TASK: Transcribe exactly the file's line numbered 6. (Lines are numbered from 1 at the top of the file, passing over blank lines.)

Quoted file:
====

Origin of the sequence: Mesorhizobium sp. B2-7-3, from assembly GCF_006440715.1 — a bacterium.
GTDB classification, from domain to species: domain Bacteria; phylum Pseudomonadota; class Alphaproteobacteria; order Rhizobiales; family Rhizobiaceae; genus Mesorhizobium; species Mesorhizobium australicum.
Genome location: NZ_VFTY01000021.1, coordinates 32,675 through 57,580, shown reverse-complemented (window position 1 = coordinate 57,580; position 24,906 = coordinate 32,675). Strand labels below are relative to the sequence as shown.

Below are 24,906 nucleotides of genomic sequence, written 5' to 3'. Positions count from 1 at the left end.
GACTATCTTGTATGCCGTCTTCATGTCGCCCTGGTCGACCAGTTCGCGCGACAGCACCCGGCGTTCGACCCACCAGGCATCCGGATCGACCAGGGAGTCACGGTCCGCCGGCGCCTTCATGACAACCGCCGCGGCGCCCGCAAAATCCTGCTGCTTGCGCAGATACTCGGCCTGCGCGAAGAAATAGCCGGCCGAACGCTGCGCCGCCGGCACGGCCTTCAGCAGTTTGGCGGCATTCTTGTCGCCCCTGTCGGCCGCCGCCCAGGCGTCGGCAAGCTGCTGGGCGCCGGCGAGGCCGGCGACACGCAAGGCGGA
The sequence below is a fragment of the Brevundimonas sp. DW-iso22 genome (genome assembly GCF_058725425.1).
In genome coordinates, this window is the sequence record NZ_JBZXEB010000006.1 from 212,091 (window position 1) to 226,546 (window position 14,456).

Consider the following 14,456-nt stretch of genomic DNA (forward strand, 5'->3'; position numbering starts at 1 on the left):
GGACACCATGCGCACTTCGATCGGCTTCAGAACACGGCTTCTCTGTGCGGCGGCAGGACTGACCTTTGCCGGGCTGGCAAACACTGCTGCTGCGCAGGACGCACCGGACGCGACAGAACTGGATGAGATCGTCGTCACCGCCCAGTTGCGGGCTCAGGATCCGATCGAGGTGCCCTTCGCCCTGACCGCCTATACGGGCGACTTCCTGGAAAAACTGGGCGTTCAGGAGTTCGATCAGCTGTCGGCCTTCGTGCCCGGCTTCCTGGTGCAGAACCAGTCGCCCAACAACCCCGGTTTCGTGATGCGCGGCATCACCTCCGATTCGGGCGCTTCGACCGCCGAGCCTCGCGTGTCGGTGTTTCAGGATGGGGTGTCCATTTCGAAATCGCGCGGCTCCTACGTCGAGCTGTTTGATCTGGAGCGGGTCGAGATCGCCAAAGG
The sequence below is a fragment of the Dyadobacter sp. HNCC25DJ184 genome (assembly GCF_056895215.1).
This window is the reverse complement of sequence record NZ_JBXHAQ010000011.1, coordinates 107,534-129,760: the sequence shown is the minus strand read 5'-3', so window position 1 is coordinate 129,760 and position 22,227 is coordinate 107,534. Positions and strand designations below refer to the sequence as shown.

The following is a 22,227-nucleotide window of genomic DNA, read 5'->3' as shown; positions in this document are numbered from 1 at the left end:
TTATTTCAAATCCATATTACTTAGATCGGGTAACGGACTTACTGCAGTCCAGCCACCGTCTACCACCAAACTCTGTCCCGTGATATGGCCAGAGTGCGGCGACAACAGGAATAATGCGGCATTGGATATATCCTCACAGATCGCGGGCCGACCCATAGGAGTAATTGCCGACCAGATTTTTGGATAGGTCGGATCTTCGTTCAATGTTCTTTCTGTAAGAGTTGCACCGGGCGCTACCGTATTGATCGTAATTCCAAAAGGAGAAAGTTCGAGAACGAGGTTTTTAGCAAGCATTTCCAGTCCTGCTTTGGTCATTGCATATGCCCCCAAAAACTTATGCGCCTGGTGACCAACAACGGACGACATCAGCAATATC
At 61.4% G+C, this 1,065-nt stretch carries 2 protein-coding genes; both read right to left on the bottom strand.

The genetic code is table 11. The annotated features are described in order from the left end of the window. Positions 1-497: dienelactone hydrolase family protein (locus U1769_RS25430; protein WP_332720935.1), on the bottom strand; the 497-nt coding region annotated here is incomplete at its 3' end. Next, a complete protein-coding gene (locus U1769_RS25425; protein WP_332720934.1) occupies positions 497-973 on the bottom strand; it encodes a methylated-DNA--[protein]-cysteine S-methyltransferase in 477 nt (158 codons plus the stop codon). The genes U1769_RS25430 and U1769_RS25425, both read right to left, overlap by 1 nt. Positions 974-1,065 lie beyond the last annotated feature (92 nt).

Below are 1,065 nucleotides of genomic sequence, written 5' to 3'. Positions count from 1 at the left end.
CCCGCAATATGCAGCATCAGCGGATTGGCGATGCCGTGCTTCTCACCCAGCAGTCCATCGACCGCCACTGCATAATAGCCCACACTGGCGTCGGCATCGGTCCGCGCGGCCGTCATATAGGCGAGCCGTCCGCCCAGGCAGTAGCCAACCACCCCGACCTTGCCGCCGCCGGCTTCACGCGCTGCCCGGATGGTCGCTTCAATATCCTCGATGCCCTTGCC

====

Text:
The sequence below is a fragment of the Brevundimonas sp. DW-iso22 genome (genome assembly GCF_058725425.1).